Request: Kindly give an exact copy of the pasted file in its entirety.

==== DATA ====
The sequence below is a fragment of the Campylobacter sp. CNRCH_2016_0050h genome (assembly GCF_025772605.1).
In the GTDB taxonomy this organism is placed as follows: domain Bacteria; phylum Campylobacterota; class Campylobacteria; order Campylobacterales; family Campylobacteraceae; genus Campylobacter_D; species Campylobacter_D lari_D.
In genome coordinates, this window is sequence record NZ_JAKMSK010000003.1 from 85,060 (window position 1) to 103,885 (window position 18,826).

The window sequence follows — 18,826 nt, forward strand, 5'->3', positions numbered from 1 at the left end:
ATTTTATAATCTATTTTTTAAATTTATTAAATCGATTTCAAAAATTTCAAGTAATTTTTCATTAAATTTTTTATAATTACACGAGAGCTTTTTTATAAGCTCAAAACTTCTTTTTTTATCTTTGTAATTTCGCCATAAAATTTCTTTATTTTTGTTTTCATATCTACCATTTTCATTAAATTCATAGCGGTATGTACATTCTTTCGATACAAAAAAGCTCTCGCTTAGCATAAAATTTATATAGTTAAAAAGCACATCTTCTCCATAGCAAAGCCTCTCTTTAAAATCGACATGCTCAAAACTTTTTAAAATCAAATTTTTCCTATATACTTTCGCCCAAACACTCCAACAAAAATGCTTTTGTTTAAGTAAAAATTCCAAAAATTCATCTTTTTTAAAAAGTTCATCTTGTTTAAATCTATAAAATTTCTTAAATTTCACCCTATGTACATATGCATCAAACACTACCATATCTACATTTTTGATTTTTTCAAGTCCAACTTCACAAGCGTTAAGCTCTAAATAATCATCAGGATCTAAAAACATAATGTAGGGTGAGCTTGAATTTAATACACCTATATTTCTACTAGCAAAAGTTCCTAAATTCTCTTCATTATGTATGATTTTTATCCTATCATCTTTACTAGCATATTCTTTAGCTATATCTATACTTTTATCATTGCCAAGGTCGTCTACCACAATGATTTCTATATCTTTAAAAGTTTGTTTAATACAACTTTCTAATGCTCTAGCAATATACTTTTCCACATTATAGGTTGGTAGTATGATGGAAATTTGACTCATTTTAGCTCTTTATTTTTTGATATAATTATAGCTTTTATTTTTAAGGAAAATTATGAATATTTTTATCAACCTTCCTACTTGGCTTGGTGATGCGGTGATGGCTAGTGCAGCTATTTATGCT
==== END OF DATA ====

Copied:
The sequence below is a fragment of the Campylobacter sp. CNRCH_2016_0050h genome (assembly GCF_025772605.1).
In the GTDB taxonomy this organism is placed as follows: domain Bacteria; phylum Campylobacterota; class Campylobacteria; order Campylobacterales; family Campylobacteraceae; genus Campylobacter_D; species Campylobacter_D lari_D.
In genome coordinates, this window is sequence record NZ_JAKMSK010000003.1 from 85,060 (window position 1) to 103,885 (window position 18,826).

The window sequence follows — 18,826 nt, forward strand, 5'->3', positions numbered from 1 at the left end:
ATTTTATAATCTATTTTTTAAATTTATTAAATCGATTTCAAAAATTTCAAGTAATTTTTCATTAAATTTTTTATAATTACACGAGAGCTTTTTTATAAGCTCAAAACTTCTTTTTTTATCTTTGTAATTTCGCCATAAAATTTCTTTATTTTTGTTTTCATATCTACCATTTTCATTAAATTCATAGCGGTATGTACATTCTTTCGATACAAAAAAGCTCTCGCTTAGCATAAAATTTATATAGTTAAAAAGCACATCTTCTCCATAGCAAAGCCTCTCTTTAAAATCGACATGCTCAAAACTTTTTAAAATCAAATTTTTCCTATATACTTTCGCCCAAACACTCCAACAAAAATGCTTTTGTTTAAGTAAAAATTCCAAAAATTCATCTTTTTTAAAAAGTTCATCTTGTTTAAATCTATAAAATTTCTTAAATTTCACCCTATGTACATATGCATCAAACACTACCATATCTACATTTTTGATTTTTTCAAGTCCAACTTCACAAGCGTTAAGCTCTAAATAATCATCAGGATCTAAAAACATAATGTAGGGTGAGCTTGAATTTAATACACCTATATTTCTACTAGCAAAAGTTCCTAAATTCTCTTCATTATGTATGATTTTTATCCTATCATCTTTACTAGCATATTCTTTAGCTATATCTATACTTTTATCATTGCCAAGGTCGTCTACCACAATGATTTCTATATCTTTAAAAGTTTGTTTAATACAACTTTCTAATGCTCTAGCAATATACTTTTCCACATTATAGGTTGGTAGTATGATGGAAATTTGACTCATTTTAGCTCTTTATTTTTTGATATAATTATAGCTTTTATTTTTAAGGAAAATTATGAATATTTTTATCAACCTTCCTACTTGGCTTGGTGATGCGGTGATGGCTAGTGCAGCTATTTATGCT